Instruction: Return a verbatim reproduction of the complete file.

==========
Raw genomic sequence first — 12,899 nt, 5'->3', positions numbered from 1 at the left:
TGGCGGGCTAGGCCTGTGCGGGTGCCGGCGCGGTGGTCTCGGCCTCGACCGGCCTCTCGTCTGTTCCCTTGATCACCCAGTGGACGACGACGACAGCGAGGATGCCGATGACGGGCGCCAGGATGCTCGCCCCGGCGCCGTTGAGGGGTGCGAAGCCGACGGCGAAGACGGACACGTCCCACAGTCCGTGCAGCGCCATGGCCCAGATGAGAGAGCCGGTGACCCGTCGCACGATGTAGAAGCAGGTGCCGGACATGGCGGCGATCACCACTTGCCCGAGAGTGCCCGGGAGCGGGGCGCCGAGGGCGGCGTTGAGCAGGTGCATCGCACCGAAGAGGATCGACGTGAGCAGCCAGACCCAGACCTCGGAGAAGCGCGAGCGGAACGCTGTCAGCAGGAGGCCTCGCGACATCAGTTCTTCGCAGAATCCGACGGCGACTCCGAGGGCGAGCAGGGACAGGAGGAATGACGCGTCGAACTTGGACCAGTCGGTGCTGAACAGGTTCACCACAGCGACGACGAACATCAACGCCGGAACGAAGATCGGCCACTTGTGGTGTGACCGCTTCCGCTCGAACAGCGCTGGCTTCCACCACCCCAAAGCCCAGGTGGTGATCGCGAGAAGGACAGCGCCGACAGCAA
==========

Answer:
Raw genomic sequence first — 12,899 nt, 5'->3', positions numbered from 1 at the left:
TGGCGGGCTAGGCCTGTGCGGGTGCCGGCGCGGTGGTCTCGGCCTCGACCGGCCTCTCGTCTGTTCCCTTGATCACCCAGTGGACGACGACGACAGCGAGGATGCCGATGACGGGCGCCAGGATGCTCGCCCCGGCGCCGTTGAGGGGTGCGAAGCCGACGGCGAAGACGGACACGTCCCACAGTCCGTGCAGCGCCATGGCCCAGATGAGAGAGCCGGTGACCCGTCGCACGATGTAGAAGCAGGTGCCGGACATGGCGGCGATCACCACTTGCCCGAGAGTGCCCGGGAGCGGGGCGCCGAGGGCGGCGTTGAGCAGGTGCATCGCACCGAAGAGGATCGACGTGAGCAGCCAGACCCAGACCTCGGAGAAGCGCGAGCGGAACGCTGTCAGCAGGAGGCCTCGCGACATCAGTTCTTCGCAGAATCCGACGGCGACTCCGAGGGCGAGCAGGGACAGGAGGAATGACGCGTCGAACTTGGACCAGTCGGTGCTGAACAGGTTCACCACAGCGACGACGAACATCAACGCCGGAACGAAGATCGGCCACTTGTGGTGTGACCGCTTCCGCTCGAACAGCGCTGGCTTCCACCACCCCAAAGCCCAGGTGGTGATCGCGAGAAGGACAGCGCCGACAGCAA